Subj: On the Road VII: Chattanooga, TN
Gutten tag, meine freunds!
I am writing to you from room 128 of the Rivergate Days Inn in lovely downtown Chattanooga, Tennessee. I arrived here a little over an hour ago, after a 90 minute drive from the campus of Kennesaw State University in lovely Kennesaw, Georgia.
Have I ever told you how much I love hotels? I love everything about the hotel staying experience: checking in and getting my room assignment; getting the key to my room (and I'm sure I don't have to tell you about the air of wonder and mystery that surrounds THAT minor transaction: What kind of key will I get--a regular metal key, a card key, or will there be some sort of James Bond-like retina scanning device that will not only let me into my room but weigh me and give me my fortune?); unpacking (and yes, I do unpack, hanging my pants and shirts on hangers, putting my socks, underwear, and T-shirts in drawers; I may be here for only a few days, but while I'm here, this place is MINE!); settling in for the first night in an unfamiliar yet comfortable place; going down in the morning for the "deluxe continental breakfast" (and I still don't know what that means here yet, but I'm keeping my fingers crossed that it includes Cap'N'Crunch and those plastic-wrapped microwaveable cheese danishes); returning to my room after a day at the Tennessee Aquarium or Rock City or the local mall and finding that, in my absence, the cleaning staff has vacuumed, made my bed, and left me clean towels.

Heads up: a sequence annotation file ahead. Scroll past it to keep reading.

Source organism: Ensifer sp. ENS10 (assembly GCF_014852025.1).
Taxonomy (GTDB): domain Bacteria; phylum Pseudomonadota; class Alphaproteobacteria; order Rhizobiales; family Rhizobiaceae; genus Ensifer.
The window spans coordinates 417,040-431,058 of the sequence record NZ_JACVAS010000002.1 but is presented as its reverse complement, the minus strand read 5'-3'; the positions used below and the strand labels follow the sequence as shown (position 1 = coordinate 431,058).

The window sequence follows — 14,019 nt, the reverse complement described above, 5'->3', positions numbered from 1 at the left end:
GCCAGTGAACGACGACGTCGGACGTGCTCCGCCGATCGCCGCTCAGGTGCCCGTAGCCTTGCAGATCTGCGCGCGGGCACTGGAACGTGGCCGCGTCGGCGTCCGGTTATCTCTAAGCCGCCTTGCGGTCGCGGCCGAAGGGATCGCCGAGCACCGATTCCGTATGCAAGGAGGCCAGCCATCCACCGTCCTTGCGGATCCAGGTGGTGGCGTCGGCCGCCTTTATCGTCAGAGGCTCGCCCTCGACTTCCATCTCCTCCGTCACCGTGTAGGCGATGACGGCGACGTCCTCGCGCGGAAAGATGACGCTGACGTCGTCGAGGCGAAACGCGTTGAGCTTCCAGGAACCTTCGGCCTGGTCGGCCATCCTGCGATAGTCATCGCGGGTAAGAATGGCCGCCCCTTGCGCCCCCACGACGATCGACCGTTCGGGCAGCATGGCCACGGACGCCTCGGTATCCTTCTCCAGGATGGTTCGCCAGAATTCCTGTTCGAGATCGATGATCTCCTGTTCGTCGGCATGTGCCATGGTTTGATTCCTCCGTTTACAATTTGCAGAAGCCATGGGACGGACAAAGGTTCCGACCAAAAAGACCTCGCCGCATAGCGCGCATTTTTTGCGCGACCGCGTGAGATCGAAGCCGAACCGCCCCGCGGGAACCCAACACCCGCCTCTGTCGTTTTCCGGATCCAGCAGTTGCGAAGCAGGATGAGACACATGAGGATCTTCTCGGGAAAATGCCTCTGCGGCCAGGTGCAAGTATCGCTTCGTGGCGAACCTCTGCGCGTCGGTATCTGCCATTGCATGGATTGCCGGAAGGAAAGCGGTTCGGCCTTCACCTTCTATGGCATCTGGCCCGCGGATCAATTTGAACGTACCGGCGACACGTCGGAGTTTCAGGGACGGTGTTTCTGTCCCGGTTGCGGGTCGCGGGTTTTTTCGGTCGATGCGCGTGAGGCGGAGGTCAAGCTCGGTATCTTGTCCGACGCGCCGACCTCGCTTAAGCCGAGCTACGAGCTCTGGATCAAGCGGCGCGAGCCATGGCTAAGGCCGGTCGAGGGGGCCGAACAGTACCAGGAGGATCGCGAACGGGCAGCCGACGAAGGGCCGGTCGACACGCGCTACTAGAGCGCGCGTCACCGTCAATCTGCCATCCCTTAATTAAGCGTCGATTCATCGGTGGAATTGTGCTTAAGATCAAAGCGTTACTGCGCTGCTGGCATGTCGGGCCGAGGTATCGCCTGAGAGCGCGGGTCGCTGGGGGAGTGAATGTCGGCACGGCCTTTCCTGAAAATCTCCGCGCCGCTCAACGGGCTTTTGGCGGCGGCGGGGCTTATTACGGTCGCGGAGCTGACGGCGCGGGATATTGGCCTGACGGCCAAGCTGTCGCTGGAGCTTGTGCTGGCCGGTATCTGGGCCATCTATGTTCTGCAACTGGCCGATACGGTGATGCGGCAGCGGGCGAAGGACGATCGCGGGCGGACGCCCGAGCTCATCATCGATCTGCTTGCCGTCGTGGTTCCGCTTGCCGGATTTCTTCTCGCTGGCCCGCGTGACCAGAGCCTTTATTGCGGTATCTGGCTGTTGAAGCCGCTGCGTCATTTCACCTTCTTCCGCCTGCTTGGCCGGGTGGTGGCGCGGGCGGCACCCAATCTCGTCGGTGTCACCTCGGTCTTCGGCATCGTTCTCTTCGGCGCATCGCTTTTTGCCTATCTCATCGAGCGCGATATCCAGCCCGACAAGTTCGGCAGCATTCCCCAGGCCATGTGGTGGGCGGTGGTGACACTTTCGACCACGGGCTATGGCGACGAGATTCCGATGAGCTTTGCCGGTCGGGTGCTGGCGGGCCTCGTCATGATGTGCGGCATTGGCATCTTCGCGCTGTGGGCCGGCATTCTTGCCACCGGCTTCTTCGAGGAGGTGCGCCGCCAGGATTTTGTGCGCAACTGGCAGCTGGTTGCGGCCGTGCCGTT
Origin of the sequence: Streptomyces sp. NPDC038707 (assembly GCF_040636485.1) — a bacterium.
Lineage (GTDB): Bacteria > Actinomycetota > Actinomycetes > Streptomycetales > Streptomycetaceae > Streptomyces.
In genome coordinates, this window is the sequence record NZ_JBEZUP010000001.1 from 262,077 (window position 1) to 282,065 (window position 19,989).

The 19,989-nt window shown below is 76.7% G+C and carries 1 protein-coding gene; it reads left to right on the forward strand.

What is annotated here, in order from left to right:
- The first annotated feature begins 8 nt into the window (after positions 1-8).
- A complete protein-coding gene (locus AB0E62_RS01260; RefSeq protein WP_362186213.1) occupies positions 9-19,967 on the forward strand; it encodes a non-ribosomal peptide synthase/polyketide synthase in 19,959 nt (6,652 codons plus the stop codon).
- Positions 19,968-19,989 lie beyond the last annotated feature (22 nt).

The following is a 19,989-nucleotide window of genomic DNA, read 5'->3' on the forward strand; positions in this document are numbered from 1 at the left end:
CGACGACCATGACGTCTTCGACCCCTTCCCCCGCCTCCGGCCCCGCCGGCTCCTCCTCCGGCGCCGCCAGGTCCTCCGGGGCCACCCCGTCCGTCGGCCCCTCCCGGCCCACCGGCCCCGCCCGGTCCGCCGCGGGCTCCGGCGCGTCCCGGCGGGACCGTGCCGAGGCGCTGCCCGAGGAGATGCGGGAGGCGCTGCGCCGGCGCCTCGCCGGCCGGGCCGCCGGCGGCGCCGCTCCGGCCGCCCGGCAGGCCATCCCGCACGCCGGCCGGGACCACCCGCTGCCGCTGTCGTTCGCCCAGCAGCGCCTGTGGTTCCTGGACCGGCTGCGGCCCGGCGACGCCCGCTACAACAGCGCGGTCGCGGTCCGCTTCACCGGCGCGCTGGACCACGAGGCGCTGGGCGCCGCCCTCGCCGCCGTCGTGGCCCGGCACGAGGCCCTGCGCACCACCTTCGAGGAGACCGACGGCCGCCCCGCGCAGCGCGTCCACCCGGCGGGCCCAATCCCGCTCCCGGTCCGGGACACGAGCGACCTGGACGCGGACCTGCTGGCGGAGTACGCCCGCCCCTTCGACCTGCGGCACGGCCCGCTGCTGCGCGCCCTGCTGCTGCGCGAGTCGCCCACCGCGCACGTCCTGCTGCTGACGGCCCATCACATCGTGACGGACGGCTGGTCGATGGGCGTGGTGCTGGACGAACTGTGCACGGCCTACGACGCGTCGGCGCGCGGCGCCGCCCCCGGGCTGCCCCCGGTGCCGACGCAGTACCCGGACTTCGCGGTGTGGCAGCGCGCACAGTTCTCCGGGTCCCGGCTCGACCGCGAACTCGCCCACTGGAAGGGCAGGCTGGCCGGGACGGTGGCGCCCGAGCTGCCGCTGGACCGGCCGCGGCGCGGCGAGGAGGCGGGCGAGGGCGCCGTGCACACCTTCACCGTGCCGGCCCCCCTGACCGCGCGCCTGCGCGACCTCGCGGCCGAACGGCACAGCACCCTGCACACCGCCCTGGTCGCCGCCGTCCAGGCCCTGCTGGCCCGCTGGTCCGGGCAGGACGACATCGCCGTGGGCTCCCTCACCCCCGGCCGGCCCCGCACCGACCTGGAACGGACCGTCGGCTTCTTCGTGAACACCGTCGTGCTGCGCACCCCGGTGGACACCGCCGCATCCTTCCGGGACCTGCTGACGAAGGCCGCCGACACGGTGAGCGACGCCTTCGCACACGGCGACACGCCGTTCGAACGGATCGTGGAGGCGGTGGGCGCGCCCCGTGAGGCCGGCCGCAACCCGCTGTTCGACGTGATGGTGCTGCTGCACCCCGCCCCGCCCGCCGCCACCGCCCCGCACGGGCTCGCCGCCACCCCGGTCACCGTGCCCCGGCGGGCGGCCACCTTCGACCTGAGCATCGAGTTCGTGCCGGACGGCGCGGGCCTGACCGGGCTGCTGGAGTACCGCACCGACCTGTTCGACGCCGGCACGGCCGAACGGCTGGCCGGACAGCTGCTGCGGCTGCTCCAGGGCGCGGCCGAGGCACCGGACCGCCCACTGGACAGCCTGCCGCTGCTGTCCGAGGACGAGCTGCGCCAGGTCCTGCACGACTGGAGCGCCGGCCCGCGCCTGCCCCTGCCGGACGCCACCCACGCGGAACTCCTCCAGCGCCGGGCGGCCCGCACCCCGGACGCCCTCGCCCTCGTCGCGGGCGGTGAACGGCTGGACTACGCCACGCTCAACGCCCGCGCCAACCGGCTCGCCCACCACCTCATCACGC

Too, I love the fact that I am limited in dress to only the four pairs of pants and five T-shirts I brought with me, and in reading to the three books or one magazine I brought. I love my home and all my things, but sometimes choosing from the 17 or so pairs of pants I own, the sixty-something shirts, the 1,000-plus books, can be awfully draining. Sometimes, the more you confine yourself, the more liberated you feel.
And now I am going to go to bed in this King-size monstrosity that tomorrow someone else will make up, and sleep the sleep of the vacationing.
Christopher B. Burdett